Missouri House tucks lawmakers cast out of caucuses into tiny offices
State Rep. Tricia Derges, R-Nixa, lower right, sits Feb. 11, 2021, at her desk on the House floor. She, Rep. Wiley Price, D-St. Louis, (top left), and Rep. Rick Roeber, R-Lee’s Summit, (not shown) have been ousted from their party caucuses and seated together. Also shown are Reps. Michael Person, D-Ferguson, (upper right) and Sean Pouche, R-Kansas City, (middle right). (Rudi Keller/Missouri Independent)
For most Missouri lawmakers, a fourth-floor office is about the best perch in the Capitol Building, absent a stint in the much larger offices of the legislative leadership.
On the north side of the building there’s a panoramic view, with the Missouri River in the foreground framed against limestone bluffs a mile across the floodplain. To the south, Jefferson City stretches out from one of the highest points in the area.
But for two of the three lawmakers booted from their party’s caucus in recent weeks, the fourth floor is a place of exile.
Republican state Reps. Rick Roeber of Lee’s Summit and Tricia Derges of Nixa have been moved to tiny, windowless rooms, not much larger than closets.
The third lawmaker who is an outcast, Rep. Wiley Price, D-St. Louis, is also in an isolated, windowless space on the first floor.
And, like the inhabitants of the Island of Misfit Toys in Rudolph the Red-Nosed Reindeer, the three have their own space on the House floor, where seating is normally arranged by party and seniority. They are together in three desks in the southwest corner of the chamber, near the Speaker’s dais.
“I respect their decision,” Derges said Thursday when asked about her new office and desk assignment. “That’s all I want to say is that I respect their decision. I am still going to work very, very hard and do my job.”
Derges, a medical doctor licensed as an assistant physician, is scheduled to go to trial May 3 on 20 federal felony charges alleging she sold fake stem cell cures, improperly prescribed narcotics and lied to federal investigators.
She declined to discuss those charges when approached Thursday at the Capitol Building. She also would not discuss why she falsely claimed on a Florida medical license provider profile that she held a faculty appointment at the University of Missouri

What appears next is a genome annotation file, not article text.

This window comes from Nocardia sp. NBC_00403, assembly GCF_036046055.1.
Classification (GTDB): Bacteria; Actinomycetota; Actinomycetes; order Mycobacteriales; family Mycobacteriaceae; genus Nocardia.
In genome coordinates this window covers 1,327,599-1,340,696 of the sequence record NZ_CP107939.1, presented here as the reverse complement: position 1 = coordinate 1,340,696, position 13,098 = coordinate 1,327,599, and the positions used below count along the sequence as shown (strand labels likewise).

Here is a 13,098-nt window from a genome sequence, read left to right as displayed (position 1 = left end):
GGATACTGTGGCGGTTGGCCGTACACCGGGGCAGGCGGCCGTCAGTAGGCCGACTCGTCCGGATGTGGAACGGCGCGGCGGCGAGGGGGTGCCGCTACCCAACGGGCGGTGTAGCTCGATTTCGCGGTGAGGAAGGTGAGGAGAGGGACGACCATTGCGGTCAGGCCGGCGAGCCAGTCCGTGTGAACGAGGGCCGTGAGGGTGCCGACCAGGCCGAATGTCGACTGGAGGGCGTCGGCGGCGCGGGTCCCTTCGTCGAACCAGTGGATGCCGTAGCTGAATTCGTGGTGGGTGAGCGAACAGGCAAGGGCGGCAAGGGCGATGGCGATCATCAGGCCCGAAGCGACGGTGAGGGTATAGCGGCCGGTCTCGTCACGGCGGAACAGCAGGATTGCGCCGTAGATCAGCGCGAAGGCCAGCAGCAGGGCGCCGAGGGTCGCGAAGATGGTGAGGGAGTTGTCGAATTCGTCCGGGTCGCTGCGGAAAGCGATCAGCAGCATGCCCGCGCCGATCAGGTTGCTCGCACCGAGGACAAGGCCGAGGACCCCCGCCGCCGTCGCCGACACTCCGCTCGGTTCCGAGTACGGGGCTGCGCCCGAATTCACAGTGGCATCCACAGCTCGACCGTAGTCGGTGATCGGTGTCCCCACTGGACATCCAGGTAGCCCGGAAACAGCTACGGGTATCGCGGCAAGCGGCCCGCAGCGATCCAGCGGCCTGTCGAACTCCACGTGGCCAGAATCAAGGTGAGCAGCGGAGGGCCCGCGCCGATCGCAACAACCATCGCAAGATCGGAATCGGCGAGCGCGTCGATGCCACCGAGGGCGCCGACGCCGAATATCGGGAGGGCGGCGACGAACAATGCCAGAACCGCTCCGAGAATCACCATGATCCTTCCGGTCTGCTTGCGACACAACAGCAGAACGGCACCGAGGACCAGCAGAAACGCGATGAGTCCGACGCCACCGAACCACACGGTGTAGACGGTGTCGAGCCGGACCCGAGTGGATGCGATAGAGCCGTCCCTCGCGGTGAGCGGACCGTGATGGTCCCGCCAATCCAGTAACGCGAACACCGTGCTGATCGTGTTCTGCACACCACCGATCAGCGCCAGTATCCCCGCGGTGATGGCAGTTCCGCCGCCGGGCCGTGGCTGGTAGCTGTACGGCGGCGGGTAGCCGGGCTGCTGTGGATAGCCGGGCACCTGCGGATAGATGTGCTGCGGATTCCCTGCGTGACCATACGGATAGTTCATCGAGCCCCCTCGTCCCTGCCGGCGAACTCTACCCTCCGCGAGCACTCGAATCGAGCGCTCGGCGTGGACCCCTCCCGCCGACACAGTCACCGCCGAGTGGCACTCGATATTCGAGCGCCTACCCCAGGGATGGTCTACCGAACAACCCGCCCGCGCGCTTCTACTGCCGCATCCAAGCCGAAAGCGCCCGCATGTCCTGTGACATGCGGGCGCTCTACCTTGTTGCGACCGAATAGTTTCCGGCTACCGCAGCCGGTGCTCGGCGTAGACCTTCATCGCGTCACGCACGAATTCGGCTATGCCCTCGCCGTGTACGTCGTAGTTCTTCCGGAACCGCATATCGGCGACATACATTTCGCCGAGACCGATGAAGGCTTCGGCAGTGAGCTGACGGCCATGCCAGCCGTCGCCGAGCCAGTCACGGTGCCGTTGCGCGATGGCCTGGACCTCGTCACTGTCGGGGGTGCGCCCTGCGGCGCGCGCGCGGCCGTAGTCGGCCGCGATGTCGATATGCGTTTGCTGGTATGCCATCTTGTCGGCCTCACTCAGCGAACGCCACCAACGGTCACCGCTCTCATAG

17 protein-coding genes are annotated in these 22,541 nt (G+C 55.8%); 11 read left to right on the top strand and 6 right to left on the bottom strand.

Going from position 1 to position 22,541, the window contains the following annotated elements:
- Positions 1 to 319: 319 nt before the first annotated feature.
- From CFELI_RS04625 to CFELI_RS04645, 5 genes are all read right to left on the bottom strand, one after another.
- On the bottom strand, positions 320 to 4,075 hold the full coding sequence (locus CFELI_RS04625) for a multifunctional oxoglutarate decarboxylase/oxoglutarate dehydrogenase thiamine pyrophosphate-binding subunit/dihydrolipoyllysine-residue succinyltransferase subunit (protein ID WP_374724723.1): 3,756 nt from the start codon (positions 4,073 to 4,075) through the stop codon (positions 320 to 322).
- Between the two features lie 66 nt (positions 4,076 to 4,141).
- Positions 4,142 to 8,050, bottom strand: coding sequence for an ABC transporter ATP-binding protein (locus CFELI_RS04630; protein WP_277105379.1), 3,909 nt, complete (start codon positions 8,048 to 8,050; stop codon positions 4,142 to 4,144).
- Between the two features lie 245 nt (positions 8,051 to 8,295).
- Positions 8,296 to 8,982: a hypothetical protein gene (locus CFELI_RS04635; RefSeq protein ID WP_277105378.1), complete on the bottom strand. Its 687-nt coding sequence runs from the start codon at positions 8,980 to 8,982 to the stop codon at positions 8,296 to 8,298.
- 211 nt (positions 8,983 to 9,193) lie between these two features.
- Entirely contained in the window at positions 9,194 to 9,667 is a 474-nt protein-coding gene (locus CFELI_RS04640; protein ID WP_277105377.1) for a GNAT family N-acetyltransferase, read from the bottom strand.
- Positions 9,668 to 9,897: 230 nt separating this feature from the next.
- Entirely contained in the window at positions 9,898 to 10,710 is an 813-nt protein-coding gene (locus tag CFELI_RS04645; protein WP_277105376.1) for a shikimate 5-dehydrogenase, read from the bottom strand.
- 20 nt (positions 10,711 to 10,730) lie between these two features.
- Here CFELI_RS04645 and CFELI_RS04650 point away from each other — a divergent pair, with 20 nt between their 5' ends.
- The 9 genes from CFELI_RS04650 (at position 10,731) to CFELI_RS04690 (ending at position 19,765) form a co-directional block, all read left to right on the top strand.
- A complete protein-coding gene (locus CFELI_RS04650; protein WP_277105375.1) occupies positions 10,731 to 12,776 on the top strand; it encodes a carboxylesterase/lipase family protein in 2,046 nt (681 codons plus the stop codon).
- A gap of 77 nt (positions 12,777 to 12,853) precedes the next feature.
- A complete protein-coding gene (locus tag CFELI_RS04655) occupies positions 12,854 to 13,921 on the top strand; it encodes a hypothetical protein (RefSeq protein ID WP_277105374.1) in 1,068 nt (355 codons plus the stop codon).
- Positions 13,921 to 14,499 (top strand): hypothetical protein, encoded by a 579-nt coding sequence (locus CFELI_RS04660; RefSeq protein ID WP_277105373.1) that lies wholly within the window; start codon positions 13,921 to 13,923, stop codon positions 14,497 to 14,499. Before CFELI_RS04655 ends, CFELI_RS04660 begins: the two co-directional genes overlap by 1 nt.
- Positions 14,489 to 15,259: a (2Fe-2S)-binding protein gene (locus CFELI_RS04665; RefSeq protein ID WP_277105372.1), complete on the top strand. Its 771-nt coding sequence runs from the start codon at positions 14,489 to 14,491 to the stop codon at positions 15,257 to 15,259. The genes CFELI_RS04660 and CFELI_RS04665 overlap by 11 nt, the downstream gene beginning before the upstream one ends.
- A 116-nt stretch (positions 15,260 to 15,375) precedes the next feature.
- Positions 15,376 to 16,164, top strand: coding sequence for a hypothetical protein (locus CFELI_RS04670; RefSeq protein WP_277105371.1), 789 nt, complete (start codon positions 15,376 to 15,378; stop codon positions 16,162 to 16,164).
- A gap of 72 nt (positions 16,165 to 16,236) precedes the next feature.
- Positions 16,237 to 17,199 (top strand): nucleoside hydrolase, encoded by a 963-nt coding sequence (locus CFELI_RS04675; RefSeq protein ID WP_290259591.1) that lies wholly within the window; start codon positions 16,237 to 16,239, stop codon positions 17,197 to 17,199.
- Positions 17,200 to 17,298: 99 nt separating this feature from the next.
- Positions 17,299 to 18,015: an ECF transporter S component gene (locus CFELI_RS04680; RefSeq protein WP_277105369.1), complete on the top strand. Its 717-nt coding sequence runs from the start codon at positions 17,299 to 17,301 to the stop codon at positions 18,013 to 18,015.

Roeber was the first of the three to lose support of his fellow party members. He won his Jackson County seat in November despite being accused by his adult children of physically and sexually abusing them when they were minors.
In early December, House Republicans announced Roeber would not be allowed to attend GOP caucus meetings and vowed the Ethics Committee would investigate the allegations. Ethics investigations are closed, so it is unknown how much work has been done since lawmakers began meeting Jan. 6.
Roeber was not in his office when The Independent visited Thursday and could not be reached for comment for this article.
Along with isolated offices and seats away from fellow Republicans, Roeber was not named to any committees and Derges was removed from her committee assignments after the indictment.
The Democrat in the trio, Price, was also removed from committees after he was censured Jan. 13 by the House.
Where he is given an office and the location of his desk on the floor are matters of no importance, Price said in an interview Thursday with The Independent.
“I feel like any office in the building is a good office,” Price said. “Any seat on the floor is a good seat.”
Price became the first House member ever censured after the Ethics Committee reported findings that he lied to the committee about his contacts with an intern and retaliated against his legislative assistant for reporting that he told her about having sex with the college student.
A push from Republicans to expel him on Jan. 13 fell short of the two-thirds majority needed when it drew support from only one Democrat and 16 Republicans voted against it.
Price maintains he never had sex with the intern and never said he did to the legislative assistant.
He said he thinks the push to expel him was intended to give Republican leaders cover, because the allegations against Roeber came before his election and Derges claims in emails to Speaker Rob Vescovo that she told House Majority Leader Dean Plocher about the investigation during the summer.
“They intended me to be grouped in with those two other individuals,” Price contends.
Price is in his second term and intends to run for re-election in 2022. If he succeeds, he said, he expects “1,000 percent, without hesitation” to be welcomed back into the Democratic caucus.
Office and seat assignments are made by the Administration and Accounts Committee. Each of the 163 House members has an office, with freshmen and minority members generally grouped into crammed, stacked spaces on the first floor.
Aside from offices assigned permanently to lawmakers based on their leadership role, larger offices with desirable views are assigned based on seniority in the majority party.
Roeber has been in his windowless office since the session began. To find room for Price and Derges, caucus staff was moved out of their offices, House Chief Clerk Dana Miller said.
The stacked first floor offices are not handicap accessible, and plans for expanding the space for lawmakers has languished for years.
Finding space on the House side of the Capitol is not easy, Miller said.
“It is always a problem,” she said.
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